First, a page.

Everything is blooming!

The weather has been very odd here in Perth, with some warm sunny days in between cold, wintery days. While some plants have suffered from the unseasonal cold, the majority are going well with the additional rain.

The orchard now has 11 trees covered to protect them from fruit fly and/or parrots….although today we did notice an Australian Raven having a good attack at one of the nets! There is flat peach, nectarines, loquats, pear, avocado, and several plumbs all safely under cover- fingers crossed!

The roses too are really blooming and add such a lovely colour to the garden! Thankfully this year’s quite severe winter prune was successful!

And ‘pumpkin palace’ has really taken off, despite a couple of set backs with a chook getting in for a short while! We have grown pumpkin, luffa, cucumber etc vertically for some years now, and it saves a lot of space as well as being safer due to snakes. We rotate the garden beds around the chook run- currently last year’s pumpkin palace is fallow and we add all the chook scraps in there for them to eat and scratch around. Another is sown with wheat and lupins as a ‘clucker tucker’ area. The third is this year’s pumpkin palace!

October update!

Our fruit tree netting system is proving to be very successful so far, with a total of 7 (and soon to be more) of the fruit trees in the orchard now being netted- 3 plums, 1 loquat, 1 flat peach, 2 nectarines. The avocados are flowering and soon will be netted too!

The ducks are now safely returned to the duckagon in the orchard, after having to secure them in the chook run as they kept getting out! We had to upgrade the fencing (see the orchard fence above). We also installed a lovely swimming pool for them, which they love.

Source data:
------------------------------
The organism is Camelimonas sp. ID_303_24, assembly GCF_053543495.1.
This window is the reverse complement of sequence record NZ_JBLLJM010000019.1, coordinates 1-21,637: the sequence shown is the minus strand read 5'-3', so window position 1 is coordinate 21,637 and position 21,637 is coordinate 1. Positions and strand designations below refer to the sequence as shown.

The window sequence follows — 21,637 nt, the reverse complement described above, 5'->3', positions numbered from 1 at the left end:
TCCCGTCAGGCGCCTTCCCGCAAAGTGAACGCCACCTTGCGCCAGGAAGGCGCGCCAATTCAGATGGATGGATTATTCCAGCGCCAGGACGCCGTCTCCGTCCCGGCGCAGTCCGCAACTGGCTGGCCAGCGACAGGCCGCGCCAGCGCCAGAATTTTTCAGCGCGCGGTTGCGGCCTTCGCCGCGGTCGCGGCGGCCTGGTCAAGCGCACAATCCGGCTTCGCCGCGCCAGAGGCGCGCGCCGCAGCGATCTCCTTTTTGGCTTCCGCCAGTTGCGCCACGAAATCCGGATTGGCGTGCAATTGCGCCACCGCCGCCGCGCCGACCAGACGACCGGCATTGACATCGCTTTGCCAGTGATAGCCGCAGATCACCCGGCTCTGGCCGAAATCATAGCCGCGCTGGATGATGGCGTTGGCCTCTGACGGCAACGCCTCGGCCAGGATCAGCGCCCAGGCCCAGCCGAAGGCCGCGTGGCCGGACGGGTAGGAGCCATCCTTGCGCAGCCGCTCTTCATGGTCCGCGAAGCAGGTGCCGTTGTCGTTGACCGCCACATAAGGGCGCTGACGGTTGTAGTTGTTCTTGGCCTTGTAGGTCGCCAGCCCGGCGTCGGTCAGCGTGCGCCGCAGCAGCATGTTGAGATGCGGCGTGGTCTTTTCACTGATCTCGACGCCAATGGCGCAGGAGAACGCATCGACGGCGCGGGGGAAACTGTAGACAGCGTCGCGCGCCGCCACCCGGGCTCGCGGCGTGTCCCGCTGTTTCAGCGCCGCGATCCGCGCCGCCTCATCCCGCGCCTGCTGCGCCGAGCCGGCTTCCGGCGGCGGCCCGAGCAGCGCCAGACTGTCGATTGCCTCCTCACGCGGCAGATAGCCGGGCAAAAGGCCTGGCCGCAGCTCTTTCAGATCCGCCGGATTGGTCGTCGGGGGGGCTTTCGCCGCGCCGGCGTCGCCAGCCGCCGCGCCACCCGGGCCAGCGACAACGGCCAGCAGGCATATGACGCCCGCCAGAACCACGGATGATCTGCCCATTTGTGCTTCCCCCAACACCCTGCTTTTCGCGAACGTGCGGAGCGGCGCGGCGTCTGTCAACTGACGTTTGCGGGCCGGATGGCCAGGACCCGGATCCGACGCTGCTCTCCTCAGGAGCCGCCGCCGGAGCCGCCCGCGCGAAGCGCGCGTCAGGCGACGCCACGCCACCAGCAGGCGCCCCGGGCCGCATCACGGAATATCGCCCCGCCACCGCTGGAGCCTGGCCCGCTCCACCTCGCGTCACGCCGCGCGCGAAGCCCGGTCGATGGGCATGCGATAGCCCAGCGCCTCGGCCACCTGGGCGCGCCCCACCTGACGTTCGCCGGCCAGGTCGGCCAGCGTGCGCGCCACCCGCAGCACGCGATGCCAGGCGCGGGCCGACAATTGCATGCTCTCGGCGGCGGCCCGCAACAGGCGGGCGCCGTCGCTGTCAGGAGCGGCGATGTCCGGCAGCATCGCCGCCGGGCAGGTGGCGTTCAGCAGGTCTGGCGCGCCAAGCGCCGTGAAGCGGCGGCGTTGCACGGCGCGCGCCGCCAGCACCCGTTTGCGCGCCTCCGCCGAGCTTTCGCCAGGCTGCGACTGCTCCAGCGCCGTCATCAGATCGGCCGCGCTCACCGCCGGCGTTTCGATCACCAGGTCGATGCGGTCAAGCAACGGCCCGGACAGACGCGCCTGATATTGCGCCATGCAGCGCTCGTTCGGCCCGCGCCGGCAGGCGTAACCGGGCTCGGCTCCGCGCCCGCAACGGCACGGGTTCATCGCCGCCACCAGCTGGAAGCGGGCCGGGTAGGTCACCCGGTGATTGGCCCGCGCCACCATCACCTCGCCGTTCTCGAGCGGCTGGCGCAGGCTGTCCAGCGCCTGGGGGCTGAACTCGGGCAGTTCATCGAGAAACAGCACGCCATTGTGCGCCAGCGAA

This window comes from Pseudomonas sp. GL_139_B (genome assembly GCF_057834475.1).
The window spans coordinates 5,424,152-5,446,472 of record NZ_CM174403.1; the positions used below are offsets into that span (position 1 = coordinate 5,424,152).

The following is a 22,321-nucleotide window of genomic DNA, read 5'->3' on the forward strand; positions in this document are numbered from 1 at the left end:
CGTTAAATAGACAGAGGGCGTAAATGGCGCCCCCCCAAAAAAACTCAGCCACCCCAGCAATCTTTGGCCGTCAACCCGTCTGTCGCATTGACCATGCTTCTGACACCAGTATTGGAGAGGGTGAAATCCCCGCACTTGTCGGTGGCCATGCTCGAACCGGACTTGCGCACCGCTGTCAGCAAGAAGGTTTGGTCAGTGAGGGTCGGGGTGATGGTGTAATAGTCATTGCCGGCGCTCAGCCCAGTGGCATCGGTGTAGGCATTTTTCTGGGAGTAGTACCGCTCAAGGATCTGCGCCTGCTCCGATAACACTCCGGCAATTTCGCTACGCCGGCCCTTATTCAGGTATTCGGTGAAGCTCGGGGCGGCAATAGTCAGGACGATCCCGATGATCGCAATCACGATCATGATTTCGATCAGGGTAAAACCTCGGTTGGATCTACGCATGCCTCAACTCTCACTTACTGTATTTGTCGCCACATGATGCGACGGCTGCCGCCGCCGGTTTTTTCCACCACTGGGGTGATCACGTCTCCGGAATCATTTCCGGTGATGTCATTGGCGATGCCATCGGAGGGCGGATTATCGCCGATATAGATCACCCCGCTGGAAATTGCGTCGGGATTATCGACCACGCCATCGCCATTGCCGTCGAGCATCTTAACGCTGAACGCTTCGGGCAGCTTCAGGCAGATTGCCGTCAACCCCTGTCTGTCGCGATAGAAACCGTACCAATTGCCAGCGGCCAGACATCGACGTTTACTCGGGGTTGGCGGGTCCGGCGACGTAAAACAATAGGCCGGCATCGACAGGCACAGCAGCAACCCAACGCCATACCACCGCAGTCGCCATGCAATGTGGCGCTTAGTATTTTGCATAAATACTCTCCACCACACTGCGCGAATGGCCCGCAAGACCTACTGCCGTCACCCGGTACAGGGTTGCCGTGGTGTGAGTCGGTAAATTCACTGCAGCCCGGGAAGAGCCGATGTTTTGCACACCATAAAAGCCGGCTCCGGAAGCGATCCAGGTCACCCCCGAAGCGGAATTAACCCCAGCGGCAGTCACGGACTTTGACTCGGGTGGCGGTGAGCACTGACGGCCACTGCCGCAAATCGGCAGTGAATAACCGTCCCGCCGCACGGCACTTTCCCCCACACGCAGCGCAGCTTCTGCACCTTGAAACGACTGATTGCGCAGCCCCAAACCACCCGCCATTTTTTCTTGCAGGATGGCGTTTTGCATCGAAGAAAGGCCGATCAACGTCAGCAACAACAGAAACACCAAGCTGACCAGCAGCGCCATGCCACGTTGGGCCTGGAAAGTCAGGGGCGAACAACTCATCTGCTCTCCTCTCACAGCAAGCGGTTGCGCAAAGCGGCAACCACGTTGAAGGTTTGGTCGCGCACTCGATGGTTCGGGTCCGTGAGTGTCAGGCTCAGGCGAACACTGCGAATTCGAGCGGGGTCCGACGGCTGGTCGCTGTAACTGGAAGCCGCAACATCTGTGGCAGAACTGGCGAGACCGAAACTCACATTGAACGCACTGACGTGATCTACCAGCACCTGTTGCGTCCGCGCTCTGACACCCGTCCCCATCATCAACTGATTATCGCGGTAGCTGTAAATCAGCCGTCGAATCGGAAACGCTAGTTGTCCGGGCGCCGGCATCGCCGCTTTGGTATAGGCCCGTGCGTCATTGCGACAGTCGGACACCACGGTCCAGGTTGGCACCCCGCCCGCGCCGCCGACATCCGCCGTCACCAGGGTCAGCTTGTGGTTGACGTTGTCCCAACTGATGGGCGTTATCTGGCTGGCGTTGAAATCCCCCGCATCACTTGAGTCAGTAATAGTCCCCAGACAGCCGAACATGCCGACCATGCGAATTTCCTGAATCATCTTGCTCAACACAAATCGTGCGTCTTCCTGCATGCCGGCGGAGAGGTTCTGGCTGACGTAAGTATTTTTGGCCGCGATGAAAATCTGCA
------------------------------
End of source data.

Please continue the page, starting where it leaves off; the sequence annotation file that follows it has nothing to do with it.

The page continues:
They have been laying really well, but have had no inclination to sit on the eggs, so we gave some to a clucky hen and now have ducklings!

Spring 2022

Spring has arrived in Perth, and is evident with the fabulous colours in the garden at McCarthy Park!

The clivias are a fabulous splash of orange in the garden, and look amazing in a vase!

The bees are very active and bringing in lots of pollen. We have taken advantage of the weather and had a good look inside, even showing friends who are interested in getting into bee keeping. There was plenty of brood and some good honey reserves they can now add to.

We recently bought a couple of female rabbits– a Giant mix, to restart our rabbit breeding (for food) program, after selling them all prior to moving to McCarthy Park 2. With the lovely warm weather we have been able to bring them onto the grass to enjoy the fresh air and get lots of handling, as well letting the dogs get used to them.

Bruce getting acquainted with Kep and Kaanya.

Spring has also been a great time to establish more wormwood plants around the chook run. This has been a goal since the chook run was completed at McCarthy Park 2, as wormwood is a natural insect repellant and anthelmintic, meaning it can reduce or eliminate parasitic worms if ingested. Last spring and summer we grew plants around the chook run in the ‘pumpkin palace’ (the area around the chook run is divided into three, providing fallow ground and growing space which are rotated each year).

This was to get the plants really established before the chooks were let in once harvesting was completed, and to let the leaves poke into the chook run so they could peck at them as needed- apparently they will leave wormwood alone most of the time and only ingest when they need to self medicate. We also put a sprig in the nesting boxes at regular intervals to repel insects.

It was a great success, with the wormwood growing sturdy enough to cope with the chooks once they had free access to them in the old pumpkin palace. We have now planted around the other sides in this year’s ‘pumpkin palace’ and will let them get big and strong before letting the chooks in to this section, again once harvesting is complete. This now gives us a complete wormwood barrier around the entire chook run!

The plants in the foreground are recently planted, while those in the back ground were last seasons plantings. These have been eaten by the chooks but have remained strong and vigorous despite that.